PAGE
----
Kellyanne Conway just can't quit Hillary Clinton: She's "unfortunate and graceless"

“Usually when she opens her mouth, respectfully, she offends at least one half of the country”

By Joseph Neese

Published October 10, 2018 12:06PM (EDT)

Kellyanne Conway on "Fox & Friends" (Fox News)
Kellyanne Conway on "Fox & Friends" (Fox News)

Counselor to the president Kellyanne Conway unloaded on her boss' 2016 Democratic challenger Wednesday morning on Fox News, sounding alarm bells that Hillary Clinton's recent comments urging her party to chose strength over civility were "not just unfortunate and graceless" but also "dangerous."

“Usually, when she opens her mouth respectfully, she offends at least one half of the country," Conway said during an appearance on "Fox & Friends" on Wednesday. "And she did it again, but I think her discourse now is a little bit dangerous.”

Clinton suggested in a recent interview with Christiane Amanpour that Democrats adopt the more forceful tactics of the GOP, which she described as "an ideological party that is driven by the lust for power," until they can regain a majority in one house of Congress.

"You cannot be civil with a political party that wants to destroy what you stand for, what you care about," the former secretary of state said on CNN. "That's why I believe – if we are fortunate enough to win back the House and or the Senate –  that's when civility can start again. But until then, the only thing that the Republicans seem to recognize and respect is strength."

Conway categorically refuted Clinton's remarks, in part by claiming that she herself does not like "that kind of talk" and she avoids it. Nevertheless, in the same breath, Conway managed to lob personal attacks at Clinton's education, marriage and failed presidential campaign.

"I don't like the implications there," Conway said in response. "It’s one thing to call us deplorable, irredeemable, laugh at people who don’t have all the privileges that she has had with her Ivy League law degree and through her marriage to a much more popular man, who was actually was a two-term president that she’ll never be."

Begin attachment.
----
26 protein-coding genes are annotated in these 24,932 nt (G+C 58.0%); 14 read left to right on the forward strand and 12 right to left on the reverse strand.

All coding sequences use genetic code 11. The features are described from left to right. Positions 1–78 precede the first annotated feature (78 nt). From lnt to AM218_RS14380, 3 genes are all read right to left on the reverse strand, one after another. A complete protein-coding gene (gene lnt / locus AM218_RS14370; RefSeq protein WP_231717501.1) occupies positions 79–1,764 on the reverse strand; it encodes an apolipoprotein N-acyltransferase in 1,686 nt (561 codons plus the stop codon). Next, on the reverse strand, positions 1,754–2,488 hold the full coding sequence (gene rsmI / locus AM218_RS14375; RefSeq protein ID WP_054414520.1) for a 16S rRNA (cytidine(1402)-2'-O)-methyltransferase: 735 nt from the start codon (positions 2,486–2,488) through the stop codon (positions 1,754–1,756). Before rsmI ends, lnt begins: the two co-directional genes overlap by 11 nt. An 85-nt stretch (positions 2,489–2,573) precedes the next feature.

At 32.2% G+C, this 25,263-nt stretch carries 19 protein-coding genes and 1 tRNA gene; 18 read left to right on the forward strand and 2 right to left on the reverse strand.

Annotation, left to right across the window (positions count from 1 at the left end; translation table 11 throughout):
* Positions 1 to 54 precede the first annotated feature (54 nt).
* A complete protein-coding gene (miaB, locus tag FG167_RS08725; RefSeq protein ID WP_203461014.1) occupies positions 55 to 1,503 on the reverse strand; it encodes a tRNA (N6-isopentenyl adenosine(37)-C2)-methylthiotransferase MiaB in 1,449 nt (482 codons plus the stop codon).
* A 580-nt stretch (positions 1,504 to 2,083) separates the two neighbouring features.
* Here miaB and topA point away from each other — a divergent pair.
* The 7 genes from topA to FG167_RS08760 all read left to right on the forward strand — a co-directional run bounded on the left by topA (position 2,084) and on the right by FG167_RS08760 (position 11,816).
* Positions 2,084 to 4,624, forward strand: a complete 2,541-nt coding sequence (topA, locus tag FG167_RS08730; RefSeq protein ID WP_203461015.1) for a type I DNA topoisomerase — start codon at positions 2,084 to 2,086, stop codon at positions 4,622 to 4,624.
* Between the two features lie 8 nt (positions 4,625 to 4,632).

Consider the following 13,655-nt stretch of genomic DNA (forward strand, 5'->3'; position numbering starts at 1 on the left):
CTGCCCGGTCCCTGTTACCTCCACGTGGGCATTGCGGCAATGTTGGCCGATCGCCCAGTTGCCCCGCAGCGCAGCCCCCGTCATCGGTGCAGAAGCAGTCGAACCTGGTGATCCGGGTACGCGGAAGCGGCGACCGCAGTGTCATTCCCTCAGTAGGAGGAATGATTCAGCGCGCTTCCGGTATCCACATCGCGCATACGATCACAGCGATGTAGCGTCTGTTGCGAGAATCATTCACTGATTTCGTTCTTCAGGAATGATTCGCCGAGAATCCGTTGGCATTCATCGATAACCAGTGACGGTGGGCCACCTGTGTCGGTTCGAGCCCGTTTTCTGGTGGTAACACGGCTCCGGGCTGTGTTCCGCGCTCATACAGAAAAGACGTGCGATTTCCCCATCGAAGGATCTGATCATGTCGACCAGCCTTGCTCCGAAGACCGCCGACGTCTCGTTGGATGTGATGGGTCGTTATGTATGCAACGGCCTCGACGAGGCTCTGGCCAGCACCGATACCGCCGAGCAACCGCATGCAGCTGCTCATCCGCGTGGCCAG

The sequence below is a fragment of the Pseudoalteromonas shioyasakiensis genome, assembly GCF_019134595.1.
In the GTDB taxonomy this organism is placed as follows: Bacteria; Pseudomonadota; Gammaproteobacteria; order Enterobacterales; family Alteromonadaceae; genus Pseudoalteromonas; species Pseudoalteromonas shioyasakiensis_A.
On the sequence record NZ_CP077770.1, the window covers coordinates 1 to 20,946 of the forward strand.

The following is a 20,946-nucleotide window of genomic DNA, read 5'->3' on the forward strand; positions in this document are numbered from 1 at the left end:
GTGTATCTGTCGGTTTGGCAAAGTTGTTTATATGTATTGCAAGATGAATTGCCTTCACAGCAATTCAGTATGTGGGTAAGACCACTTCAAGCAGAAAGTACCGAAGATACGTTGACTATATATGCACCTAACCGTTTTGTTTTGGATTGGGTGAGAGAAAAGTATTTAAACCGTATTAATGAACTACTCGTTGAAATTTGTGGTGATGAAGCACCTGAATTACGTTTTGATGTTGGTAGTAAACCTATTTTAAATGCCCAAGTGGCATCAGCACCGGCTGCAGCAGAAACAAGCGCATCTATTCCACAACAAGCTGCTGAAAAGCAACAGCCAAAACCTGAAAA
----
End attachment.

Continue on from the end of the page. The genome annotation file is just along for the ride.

The counselor to the president then made the false claim that President Donald Trump has been the poster boy for civility in politics. "My boss has called for civility – he's said that he represents all Americans," she said. "We don't run around asking people what party affiliation is when he's cutting their taxes and allowing their small businesses to be free of regulations . . . We're impervious to that."

Many critics, however, point to Trump's personal Twitter account, which features near daily personal insults, the nickname "Crooked Hillary" for Clinton included, and has led to th further erosion of discourse in politics. Trump has also flagrantly flirted with white nationalists. After the deadly Charlottesville rally, he infamously blamed violence "on both sides." He began his presidential campaign by calling Mexicans "murderers" and "rapists and first entered the national political scene as the mouthpiece for the "birther" movement as he lobbed racist attacks at former President Barack Obama. These examples do not even scratch the surface of the presidential norms on civility that he has broken, including making threats against the free press and political foes.

Conway concluded her thoughts on Clinton Wednesday by bringing up that she does not “see all these Democratic candidates banging down Hillary Clinton’s door asking her to lock arms" as the 2018 midterm elections heat up. “I think it’s not just unfortunate and graceless, but a little bit dangerous," she added. "And I would ask her to check that."

Joseph Neese

Joseph Neese is the Managing Editor of Salon. You can follow him on Twitter: @josephneese.

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